121957Brooks Robinson
131957Frank Robinson
141957Don Drysdale
151958Orlando Cepeda
161958Roger Maris
171959Bob Gibson
181960Carl Yastrzemski
191960Willie McCovey
201961Billy Williams
211961Juan Marichal
221962Lou Brock
231962Gaylord Perry
241963Willie Stargell
251963Pete Rose
261964Phil Niekro
271965Steve Carlton
281965Joe Morgan
291965Tony Perez
301965Jim Hunter
311966Ferguson Jenkins
321966Jim Palmer
331967Rod Carew
341967Tom Seaver
351968Johnny Bench
361968Nolan Ryan$899.00Unsold
371969Reggie Jackson
381972Carlton Fisk
391973Mike Schmidt$127.50Sold
401974Dave Winfield
411975Jim Rice$46.98Sold
421975Gary Carter
431975Robin Yount
441975George Brett
451976Dennis Eckersley
461978Eddie Murray$22.49Sold
471979Ozzie Smith
481980Rickey Henderson
491982Cal Ripken Jr.
501983Tony Gwynn
1984Darryl Strawberry$7.50Sold
1984Dwight Gooden$36.01Sold

Update 3/12/14 - Not only is it interesting that Dwight Gooden is considered a top-50 rookie, but that it sold for $36.01! If this is his card from 1984 Topps, we're talking about a $3 card, at best. Why would you pay 12 times that much for the same card? So with Gooden and Strawberry in the top 50, my thinking now is that a couple from the 1960s didn't make the cut.

Update 2/19/14 - It looks like Darryl Strawberry's 1984 Topps rookie made the cut. A redemption card recently sold for $7.50 on eBay (2/17/14). This means that (at least) one of the cards listed above is not included as a buyback.

Bolded entries are cards that have been offered for sale on eBay, confirming they're being offered as part of this buyback insert.


Taking into consideration that these cards are buybacks, that would lead me to believe that they'll all be vintage, and that Topps wouldn't go to great lengths to buy back a 1989 Topps Traded Ken Griffey Jr. card and release it as part of this set, even if you could make a legitimate case that Griffey's rookie is one of the company's top 50.

"Rookie" is a tricky word here, though, as Mays's and Mantle's 1952 cards are not technically rookies, as both players' rookies are in the 1951 Bowman set. That said, my list does not include Bowman cards; if we're including Bowman, then Albert Pujols's 2001 Bowman Chrome autographed rookie would definitely be included above.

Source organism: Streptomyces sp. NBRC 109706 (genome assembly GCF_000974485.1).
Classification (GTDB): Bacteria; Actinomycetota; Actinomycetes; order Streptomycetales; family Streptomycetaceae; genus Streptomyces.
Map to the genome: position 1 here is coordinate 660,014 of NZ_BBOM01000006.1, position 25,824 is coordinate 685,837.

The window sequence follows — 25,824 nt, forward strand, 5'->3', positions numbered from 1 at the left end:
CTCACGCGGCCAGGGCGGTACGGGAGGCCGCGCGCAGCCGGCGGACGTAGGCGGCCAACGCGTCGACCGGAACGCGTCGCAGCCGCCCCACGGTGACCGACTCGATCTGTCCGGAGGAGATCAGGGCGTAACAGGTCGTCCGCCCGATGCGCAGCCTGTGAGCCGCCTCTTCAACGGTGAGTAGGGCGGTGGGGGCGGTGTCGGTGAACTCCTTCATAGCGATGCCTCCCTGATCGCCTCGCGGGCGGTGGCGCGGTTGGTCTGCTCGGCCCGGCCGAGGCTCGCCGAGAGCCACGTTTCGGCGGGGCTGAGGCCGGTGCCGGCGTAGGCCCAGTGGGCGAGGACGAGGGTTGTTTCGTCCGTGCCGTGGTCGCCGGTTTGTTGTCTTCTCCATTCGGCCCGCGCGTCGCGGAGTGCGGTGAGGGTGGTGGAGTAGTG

Another point is whether Topps includes Pete Rose's rookie, or if it opts to go with someone safer, like Don Mattingly or Bert Blyleven. As a collector, you'd hope that they'd include Rose, as it's the right thing to do. But remember how Topps didn't mention Rose by name as the all-time hits leader on the backs of cards in 2013's flagship set? I distinctly remember the company line being that their action was the "right thing to do" (I'm paraphrasing here). So when it comes to Rose, the "right thing to do" has one meaning inside the walls of One Whitehall and a decidedly different meaning in the rest of the world.

It will be interesting to see whose rookies are included in the official checklist, and what sort of hoopla this set will generate.

Another update: What's also interesting about this buyback is how much these cards are reselling for. I think you can chalk the high Rice price up to a newness factor, and that the buyback redemption was pretty much unexplained at the time of the sale. I can't think of any other reason why someone would pay 5x the going rate for a Jim Rice rookie card. (In fact, the Schmidt went for about double the going rate for an ungraded version of this card.) The Ryan has been offered three times with no purchase: $1,499; $999; and $899, though all as a fixed-price "Buy it Now." The Murray, Rice, and Schmidt cards have been offered as straight auctions.

One final thing: It has not been advertised if the cards received will be raw or graded. I'm pretty sure Topps would announce the cards as graded if it were the case, so if the cards received are raw, what condition will they be in? Did someone just pay nearly $47 for a Jim Rice rookie card in very good condition?